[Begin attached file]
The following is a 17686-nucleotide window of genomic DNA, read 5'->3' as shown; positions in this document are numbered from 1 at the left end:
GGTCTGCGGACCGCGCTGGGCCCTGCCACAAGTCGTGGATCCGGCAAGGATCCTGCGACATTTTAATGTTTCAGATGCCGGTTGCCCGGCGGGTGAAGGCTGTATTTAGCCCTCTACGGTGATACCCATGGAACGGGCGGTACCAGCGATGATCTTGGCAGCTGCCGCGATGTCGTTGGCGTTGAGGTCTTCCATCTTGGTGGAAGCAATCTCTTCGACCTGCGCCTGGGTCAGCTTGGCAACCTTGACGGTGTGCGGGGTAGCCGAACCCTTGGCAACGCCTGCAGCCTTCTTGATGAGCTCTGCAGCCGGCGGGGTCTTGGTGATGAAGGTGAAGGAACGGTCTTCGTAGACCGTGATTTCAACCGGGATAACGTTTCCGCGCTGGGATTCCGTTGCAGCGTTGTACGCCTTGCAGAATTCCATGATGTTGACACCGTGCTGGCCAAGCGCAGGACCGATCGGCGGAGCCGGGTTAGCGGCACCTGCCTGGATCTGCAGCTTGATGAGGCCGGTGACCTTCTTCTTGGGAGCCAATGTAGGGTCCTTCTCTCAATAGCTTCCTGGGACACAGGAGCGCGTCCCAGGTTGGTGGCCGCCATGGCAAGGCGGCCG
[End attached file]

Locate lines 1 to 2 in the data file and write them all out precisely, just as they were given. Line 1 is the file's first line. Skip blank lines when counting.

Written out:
The following is a 17686-nucleotide window of genomic DNA, read 5'->3' as shown; positions in this document are numbered from 1 at the left end:
GGTCTGCGGACCGCGCTGGGCCCTGCCACAAGTCGTGGATCCGGCAAGGATCCTGCGACATTTTAATGTTTCAGATGCCGGTTGCCCGGCGGGTGAAGGCTGTATTTAGCCCTCTACGGTGATACCCATGGAACGGGCGGTACCAGCGATGATCTTGGCAGCTGCCGCGATGTCGTTGGCGTTGAGGTCTTCCATCTTGGTGGAAGCAATCTCTTCGACCTGCGCCTGGGTCAGCTTGGCAACCTTGACGGTGTGCGGGGTAGCCGAACCCTTGGCAACGCCTGCAGCCTTCTTGATGAGCTCTGCAGCCGGCGGGGTCTTGGTGATGAAGGTGAAGGAACGGTCTTCGTAGACCGTGATTTCAACCGGGATAACGTTTCCGCGCTGGGATTCCGTTGCAGCGTTGTACGCCTTGCAGAATTCCATGATGTTGACACCGTGCTGGCCAAGCGCAGGACCGATCGGCGGAGCCGGGTTAGCGGCACCTGCCTGGATCTGCAGCTTGATGAGGCCGGTGACCTTCTTCTTGGGAGCCAATGTAGGGTCCTTCTCTCAATAGCTTCCTGGGACACAGGAGCGCGTCCCAGGTTGGTGGCCGCCATGGCAAGGCGGCCG